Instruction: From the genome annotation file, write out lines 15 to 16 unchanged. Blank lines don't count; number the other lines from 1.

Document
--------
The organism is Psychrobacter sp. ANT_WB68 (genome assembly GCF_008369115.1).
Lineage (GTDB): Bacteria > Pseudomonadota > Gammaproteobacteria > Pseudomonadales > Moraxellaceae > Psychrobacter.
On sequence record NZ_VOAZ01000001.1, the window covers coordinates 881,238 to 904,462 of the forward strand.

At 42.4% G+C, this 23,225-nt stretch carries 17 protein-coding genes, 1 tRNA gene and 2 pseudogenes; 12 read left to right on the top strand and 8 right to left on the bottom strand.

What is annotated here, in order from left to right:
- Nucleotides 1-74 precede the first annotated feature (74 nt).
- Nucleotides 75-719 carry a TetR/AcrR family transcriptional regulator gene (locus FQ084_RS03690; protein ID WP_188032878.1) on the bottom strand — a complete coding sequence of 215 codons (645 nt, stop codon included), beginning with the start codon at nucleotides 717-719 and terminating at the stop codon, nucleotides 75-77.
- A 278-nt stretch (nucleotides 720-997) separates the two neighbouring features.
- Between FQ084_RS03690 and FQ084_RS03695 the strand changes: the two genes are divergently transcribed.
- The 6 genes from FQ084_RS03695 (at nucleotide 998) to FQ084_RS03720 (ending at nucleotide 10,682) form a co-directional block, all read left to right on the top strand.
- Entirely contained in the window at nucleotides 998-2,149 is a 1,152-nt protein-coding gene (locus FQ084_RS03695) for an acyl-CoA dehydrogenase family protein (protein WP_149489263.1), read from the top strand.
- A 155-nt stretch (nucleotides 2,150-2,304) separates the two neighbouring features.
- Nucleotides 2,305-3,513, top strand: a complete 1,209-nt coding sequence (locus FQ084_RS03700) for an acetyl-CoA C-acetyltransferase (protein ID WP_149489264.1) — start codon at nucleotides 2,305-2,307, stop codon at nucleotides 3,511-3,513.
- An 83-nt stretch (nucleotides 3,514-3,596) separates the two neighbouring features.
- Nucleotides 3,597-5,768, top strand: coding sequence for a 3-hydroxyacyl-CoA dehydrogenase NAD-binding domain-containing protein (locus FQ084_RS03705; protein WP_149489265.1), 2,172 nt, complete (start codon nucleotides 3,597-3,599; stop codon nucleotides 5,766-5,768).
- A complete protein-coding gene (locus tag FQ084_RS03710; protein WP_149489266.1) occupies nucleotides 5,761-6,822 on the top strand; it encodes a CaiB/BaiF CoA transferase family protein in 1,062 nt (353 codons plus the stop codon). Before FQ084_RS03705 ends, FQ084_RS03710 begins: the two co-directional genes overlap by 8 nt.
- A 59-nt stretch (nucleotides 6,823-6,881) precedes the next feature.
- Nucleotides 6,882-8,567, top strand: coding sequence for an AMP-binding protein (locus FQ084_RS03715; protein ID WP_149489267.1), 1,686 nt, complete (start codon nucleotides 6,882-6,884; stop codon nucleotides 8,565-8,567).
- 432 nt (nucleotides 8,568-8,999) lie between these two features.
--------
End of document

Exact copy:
- Nucleotides 3,597-5,768, top strand: coding sequence for a 3-hydroxyacyl-CoA dehydrogenase NAD-binding domain-containing protein (locus FQ084_RS03705; protein WP_149489265.1), 2,172 nt, complete (start codon nucleotides 3,597-3,599; stop codon nucleotides 5,766-5,768).
- A complete protein-coding gene (locus tag FQ084_RS03710; protein WP_149489266.1) occupies nucleotides 5,761-6,822 on the top strand; it encodes a CaiB/BaiF CoA transferase family protein in 1,062 nt (353 codons plus the stop codon). Before FQ084_RS03705 ends, FQ084_RS03710 begins: the two co-directional genes overlap by 8 nt.